My lesbian partner and I both want to become mothers using the same donor. How do we decide which donor characteristics are important – given our different ethnic backgrounds?

Written by our mental health expert Karen Kranz, Ph.D.

Choosing the right donor can be a challenging process, especially if you and your partner have different ideas about what donor characteristics are important to you. See our section on third party information for more general information about using donor sperm.

First, I’d suggest that you and your partner ask yourselves:

·    What is important in creating our family?

·    What is the role of biology in family?

Your choices will ultimately be determined based on your answers to these questions. As a lesbian couple, you are choosing to create family that isn’t based on biology. Rather, family is based on biology and roles and relationships.

In our society, biology and genetic ties tend to matter more than social ties. We’re raised with the idea that “blood is thicker than water”. You’re already stepping outside that box when you’re choosing to create a family with two moms and no biological dad in the picture. In a sense, you’re saying biology is important, but roles and relationships are more important.

Then from this position, ask yourselves:

·    What is important about having both of our ethnic backgrounds reflected in all our children?

·    Is it important that our children have a genetic connection by using the same donor?

Let’s start with the first question. Will you feel less connected to your children if they are not the same ethnic background as you are? Are you afraid that your family won’t recognize your children as a member of your ethnic group?

Now consider the second question. What (if any) are the benefits of your children being genetically related? Will they feel less connected if they’re not conceived from the same donor?

Remember that given that each of you want to conceive a child, you’ll only be biologically related to one child, and your relationship with the second child will be based on roles and relationships rather than biology.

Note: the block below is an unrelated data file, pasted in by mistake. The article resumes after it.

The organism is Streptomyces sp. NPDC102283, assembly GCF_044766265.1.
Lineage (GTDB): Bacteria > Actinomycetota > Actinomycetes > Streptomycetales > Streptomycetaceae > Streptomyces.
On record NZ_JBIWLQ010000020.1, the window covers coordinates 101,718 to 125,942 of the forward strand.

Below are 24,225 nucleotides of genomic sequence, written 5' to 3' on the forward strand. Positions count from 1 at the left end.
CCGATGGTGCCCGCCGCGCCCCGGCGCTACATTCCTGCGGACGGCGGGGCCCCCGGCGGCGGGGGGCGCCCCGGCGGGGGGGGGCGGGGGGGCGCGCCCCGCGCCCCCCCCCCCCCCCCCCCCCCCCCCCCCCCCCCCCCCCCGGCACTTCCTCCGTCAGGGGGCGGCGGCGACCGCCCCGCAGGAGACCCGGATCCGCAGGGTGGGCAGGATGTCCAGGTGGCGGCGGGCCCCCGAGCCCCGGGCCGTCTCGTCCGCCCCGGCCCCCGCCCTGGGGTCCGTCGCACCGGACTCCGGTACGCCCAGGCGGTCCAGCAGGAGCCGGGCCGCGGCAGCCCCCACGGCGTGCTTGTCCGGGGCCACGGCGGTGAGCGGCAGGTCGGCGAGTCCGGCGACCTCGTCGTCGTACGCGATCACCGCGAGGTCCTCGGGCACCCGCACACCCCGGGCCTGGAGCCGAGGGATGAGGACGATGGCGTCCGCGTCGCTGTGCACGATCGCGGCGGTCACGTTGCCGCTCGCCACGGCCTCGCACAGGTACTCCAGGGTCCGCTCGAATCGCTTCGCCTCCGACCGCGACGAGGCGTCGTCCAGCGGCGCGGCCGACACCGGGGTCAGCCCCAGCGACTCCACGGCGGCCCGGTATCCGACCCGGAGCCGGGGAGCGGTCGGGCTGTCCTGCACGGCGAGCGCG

Unfortunately, if you’re both from different ethnic backgrounds and you want to use the same donor, it’s impossible for each of your ethnic identities to be reflected in the resulting children if you both want to become biological mothers – unless you happen to find a donor who is a combination of your ethnicities. So ask yourself,

·    What is more important: that our children reflect both of our ethnic backgrounds, or that our children are biologically related?

If you find yourselves at a stalemate and unable to make a decision, you may want to seek the assistance of a mental health professional. In Canada, all individuals using third party reproduction to build their families must attend a counselling session. Deciding the most important characteristics when selecting a donor may be something that a mental health professional can help you navigate if you find yourselves stuck in a deadlock.  Our sections on LGBT Optionsresolving deadlocks, and decision making, may provide useful information as well.

You might find the American Fertility Association’s LGBT Family Building library helpful as you navigate these decisions:

You may find the blog “Two Mommy’s” interesting as you read one couple’s experience of using donor sperm to build their family.

Another useful Canadian Resource is:

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